The challenge is that if you try to recycle the plastic as a polymer, you are now adding a lot of work, as you have to shred the plastic, ship it somewhere that can use it, and there is a risk that you can contaminate a whole batch of plastic with any dirt in the barrel. Since most plastic is made from oil or gas, and they are cheap right now, it is hard to compete with new plastic. For many metals, they cost more to refine and smelt, plus are easier to clean or purify, so recycling is easier. I much prefer to reduce the amount of materials I use than to try to recycle the materials once they are used. ie, don't buy lots of water bottles and plastic cups, just use a glass instead. But there are some cases where that does not work.

Similarly, making biodiesel is fine, but much more practical to do on large scale than small scale, due to the energy intensiveness of it, the health and fire hazards of using methanol in large amounts, and the variability of the quality of the fuel if the starting oil/grease is poor. That is why people don't build their own refinery to make gasoline at home, build their own cars from parts, or forge their own nails. There are some things that are more practical to do in centralized facilities. Not that you can't do them at home, it just won't often be financially prudent. That does not mean that it can't be done, or even shouldn't, but just that is why trying to recycle can be tough.

I did recently find uses for many items I have had for a while, while cleaning up some storage space, found many things I had forgotten, and was able to find uses for many, but it shows how you have to be able to sort and store the items in a way that you can know what you have and find it, which is much harder than I would have thought. Good luck.
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violet sin
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[*] posted on 3-1-2017 at 20:43


Dr.Bob: recycling everything in the best way possible takes a lot of space and effort and often makes very little money.

I agree with that statement 1000%. Soooo many times I have taken in e-waste b/c individuals were going to be stupid about it. (Or it was abandoned in the woods) regardless, I would take them to the transfer station, where they take it for free (after I picked a few choice parts). But up untill then the stuff sits about, pissing off the miss's. Sooo much space, time and sanity burned up in processing the mess. Always end up with ragged bleading hands to boot.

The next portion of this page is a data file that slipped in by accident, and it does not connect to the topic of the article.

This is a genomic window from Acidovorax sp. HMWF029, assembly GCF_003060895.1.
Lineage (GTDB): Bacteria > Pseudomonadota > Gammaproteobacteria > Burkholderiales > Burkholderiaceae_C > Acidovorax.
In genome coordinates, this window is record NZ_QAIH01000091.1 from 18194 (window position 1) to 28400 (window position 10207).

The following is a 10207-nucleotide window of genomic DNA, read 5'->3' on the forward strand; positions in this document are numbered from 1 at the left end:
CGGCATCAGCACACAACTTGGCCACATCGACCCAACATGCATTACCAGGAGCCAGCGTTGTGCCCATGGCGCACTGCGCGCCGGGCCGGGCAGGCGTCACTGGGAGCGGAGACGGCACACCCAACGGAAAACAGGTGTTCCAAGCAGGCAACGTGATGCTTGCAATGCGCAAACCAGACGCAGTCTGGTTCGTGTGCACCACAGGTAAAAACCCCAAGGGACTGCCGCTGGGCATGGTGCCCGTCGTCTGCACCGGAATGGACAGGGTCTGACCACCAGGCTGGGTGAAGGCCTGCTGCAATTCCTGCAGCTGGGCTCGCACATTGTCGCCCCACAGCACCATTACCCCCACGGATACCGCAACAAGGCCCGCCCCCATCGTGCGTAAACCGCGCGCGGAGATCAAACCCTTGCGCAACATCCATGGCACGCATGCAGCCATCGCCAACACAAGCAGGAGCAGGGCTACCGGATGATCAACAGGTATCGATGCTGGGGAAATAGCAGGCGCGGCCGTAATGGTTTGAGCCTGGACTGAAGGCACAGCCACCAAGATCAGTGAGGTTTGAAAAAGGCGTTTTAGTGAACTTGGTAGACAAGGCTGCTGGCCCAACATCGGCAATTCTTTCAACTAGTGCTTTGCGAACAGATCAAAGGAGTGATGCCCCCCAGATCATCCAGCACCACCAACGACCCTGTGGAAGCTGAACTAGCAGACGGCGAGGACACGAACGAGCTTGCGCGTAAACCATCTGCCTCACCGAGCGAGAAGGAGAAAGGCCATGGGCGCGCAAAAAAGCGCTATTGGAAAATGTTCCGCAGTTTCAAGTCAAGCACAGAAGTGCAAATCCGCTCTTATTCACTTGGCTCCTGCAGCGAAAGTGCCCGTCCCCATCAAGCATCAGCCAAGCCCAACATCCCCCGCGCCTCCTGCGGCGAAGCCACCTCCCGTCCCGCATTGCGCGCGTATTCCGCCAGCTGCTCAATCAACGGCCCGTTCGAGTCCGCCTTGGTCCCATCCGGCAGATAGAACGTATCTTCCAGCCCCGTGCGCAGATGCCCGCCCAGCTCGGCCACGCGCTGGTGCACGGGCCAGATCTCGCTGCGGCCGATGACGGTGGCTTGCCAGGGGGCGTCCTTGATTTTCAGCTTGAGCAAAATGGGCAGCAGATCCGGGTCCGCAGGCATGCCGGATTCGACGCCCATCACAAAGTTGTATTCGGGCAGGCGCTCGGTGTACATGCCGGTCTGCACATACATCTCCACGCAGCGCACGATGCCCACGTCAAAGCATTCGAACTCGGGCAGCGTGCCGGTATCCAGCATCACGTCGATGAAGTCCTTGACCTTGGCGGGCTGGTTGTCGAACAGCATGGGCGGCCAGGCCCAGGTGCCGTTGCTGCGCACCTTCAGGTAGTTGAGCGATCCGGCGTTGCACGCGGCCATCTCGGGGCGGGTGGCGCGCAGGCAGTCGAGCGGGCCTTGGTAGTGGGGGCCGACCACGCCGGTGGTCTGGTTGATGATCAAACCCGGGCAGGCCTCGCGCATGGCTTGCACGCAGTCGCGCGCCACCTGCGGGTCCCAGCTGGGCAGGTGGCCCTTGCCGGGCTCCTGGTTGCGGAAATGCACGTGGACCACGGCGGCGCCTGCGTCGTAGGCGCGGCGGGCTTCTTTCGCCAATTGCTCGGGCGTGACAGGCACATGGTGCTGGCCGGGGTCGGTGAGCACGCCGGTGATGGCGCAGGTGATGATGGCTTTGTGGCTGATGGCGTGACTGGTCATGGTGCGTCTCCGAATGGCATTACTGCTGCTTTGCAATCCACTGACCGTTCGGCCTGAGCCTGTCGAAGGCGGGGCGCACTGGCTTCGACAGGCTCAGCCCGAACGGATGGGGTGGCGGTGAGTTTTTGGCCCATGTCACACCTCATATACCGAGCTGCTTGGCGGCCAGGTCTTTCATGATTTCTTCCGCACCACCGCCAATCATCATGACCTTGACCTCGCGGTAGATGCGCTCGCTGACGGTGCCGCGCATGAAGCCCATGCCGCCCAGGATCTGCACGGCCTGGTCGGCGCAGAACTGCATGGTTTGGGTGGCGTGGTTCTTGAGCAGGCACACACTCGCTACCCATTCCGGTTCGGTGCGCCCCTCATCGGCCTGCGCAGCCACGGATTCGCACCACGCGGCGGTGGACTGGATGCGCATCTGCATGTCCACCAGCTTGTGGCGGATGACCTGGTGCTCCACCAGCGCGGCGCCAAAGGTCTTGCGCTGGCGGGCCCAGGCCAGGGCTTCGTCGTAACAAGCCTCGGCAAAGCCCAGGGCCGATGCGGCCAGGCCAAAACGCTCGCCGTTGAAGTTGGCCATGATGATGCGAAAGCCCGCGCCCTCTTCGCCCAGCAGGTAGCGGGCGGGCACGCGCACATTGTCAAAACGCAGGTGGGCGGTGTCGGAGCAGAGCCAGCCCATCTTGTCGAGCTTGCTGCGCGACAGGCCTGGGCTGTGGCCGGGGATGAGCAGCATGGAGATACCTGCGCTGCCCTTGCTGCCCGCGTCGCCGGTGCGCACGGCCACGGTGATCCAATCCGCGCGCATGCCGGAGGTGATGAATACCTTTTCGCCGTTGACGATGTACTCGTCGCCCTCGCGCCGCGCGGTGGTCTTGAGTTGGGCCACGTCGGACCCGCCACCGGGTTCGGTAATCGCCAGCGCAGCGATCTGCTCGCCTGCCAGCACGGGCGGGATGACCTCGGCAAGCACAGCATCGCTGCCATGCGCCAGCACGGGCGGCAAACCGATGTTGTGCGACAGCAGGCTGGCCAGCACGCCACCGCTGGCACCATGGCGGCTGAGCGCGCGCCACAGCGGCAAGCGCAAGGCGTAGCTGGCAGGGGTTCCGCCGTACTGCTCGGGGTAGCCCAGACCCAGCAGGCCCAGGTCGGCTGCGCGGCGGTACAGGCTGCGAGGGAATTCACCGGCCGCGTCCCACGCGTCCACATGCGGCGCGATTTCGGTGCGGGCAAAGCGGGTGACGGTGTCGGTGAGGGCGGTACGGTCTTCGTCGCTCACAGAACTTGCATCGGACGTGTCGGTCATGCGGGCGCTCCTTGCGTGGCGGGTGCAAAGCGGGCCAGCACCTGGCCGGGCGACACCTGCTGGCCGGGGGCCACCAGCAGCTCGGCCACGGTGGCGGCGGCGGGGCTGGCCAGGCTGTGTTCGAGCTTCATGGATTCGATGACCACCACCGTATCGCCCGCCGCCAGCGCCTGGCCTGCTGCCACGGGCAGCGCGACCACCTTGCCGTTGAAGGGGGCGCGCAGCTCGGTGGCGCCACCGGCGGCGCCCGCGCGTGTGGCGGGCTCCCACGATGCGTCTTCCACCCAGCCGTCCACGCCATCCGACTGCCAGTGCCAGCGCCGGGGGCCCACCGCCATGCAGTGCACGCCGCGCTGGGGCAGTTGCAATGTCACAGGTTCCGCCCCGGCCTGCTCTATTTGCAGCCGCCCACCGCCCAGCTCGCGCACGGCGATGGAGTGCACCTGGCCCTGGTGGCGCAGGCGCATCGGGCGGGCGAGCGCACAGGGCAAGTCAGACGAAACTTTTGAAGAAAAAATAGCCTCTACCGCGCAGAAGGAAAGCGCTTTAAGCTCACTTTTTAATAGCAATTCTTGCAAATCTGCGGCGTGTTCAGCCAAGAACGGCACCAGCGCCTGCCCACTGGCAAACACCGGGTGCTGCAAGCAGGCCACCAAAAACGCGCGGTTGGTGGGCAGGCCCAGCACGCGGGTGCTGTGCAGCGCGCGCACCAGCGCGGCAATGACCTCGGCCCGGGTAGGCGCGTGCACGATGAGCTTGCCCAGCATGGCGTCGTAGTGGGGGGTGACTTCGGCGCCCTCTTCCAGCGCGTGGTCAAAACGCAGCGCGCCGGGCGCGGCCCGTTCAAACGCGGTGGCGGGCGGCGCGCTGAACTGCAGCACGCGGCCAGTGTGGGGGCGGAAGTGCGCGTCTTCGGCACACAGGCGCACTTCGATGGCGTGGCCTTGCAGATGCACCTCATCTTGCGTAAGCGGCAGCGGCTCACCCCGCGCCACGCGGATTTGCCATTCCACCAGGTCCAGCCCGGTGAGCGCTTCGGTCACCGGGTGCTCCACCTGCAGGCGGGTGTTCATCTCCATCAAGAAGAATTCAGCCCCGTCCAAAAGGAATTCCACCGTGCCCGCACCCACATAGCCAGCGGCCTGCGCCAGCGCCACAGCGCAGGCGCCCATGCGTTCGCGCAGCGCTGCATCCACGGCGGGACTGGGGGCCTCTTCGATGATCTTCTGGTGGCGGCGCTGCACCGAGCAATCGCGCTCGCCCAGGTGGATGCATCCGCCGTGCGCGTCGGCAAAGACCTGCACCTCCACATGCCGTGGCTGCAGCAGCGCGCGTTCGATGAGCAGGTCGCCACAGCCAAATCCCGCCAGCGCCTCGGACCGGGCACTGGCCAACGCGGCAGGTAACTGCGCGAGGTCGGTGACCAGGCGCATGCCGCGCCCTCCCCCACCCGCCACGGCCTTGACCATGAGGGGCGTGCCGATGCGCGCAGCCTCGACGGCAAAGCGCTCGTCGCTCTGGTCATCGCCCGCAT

I still take stuff in, pick it over and do the whole dance, for now... But family is graciously swallowing my spare time at an increasing rate. So that ship is about to sail for good. Factor in how many countless hours of sorting, stacking, storing, shredding, transporting and eventually getting paid or dropping for free. Makes me wonder why Iv'e done it so long, other than boerdom on a low budget :)

Better to come up with a process to more effectively recycle, than be the guy recycling. Like for instance, cheaper reagents, less moving parts, a newer waste stream or something similar. Untill then its just a hobby unless you are doing production scale




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PHILOU Zrealone
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[*] posted on 4-1-2017 at 14:49


Best recyclages to my point of view:
-Styrofoam for styren monomer giving acces to the wide benzen derivatives chemistry
-PET soda bottles for ethylene glycol and terephtalic acid (para-benzen-dioic) (also a good source of benzen)
-Nylon for 1,6-diaminohexane, hexan-dioic acid or gamma-amino-hexanoic acid
-Copper pipes

Just take a look at the price of terephtalic acid (per kilo)...you won't see your soda bottle the same way.




PH Z (PHILOU Zrealone)

"Physic is all what never works; Chemistry is all what stinks and explodes!"-"Life that deadly disease, sexually transmitted."(W.Allen)